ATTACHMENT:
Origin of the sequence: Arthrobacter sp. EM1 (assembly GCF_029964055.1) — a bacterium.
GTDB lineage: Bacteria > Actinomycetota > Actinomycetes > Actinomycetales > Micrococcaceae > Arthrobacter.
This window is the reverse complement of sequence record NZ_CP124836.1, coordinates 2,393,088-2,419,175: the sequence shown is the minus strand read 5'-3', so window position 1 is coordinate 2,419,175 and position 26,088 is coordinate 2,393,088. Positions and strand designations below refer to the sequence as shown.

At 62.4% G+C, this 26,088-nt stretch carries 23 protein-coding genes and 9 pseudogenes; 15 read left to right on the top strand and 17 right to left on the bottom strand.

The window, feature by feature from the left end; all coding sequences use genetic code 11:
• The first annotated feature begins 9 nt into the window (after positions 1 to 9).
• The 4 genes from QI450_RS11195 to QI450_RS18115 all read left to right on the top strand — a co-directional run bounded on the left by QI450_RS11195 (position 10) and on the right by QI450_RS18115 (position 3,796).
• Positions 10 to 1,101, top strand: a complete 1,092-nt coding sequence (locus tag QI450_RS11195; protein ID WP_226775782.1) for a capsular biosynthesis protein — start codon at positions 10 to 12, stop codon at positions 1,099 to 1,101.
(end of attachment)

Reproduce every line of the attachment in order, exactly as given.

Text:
Origin of the sequence: Arthrobacter sp. EM1 (assembly GCF_029964055.1) — a bacterium.
GTDB lineage: Bacteria > Actinomycetota > Actinomycetes > Actinomycetales > Micrococcaceae > Arthrobacter.
This window is the reverse complement of sequence record NZ_CP124836.1, coordinates 2,393,088-2,419,175: the sequence shown is the minus strand read 5'-3', so window position 1 is coordinate 2,419,175 and position 26,088 is coordinate 2,393,088. Positions and strand designations below refer to the sequence as shown.

At 62.4% G+C, this 26,088-nt stretch carries 23 protein-coding genes and 9 pseudogenes; 15 read left to right on the top strand and 17 right to left on the bottom strand.

The window, feature by feature from the left end; all coding sequences use genetic code 11:
• The first annotated feature begins 9 nt into the window (after positions 1 to 9).
• The 4 genes from QI450_RS11195 to QI450_RS18115 all read left to right on the top strand — a co-directional run bounded on the left by QI450_RS11195 (position 10) and on the right by QI450_RS18115 (position 3,796).
• Positions 10 to 1,101, top strand: a complete 1,092-nt coding sequence (locus tag QI450_RS11195; protein ID WP_226775782.1) for a capsular biosynthesis protein — start codon at positions 10 to 12, stop codon at positions 1,099 to 1,101.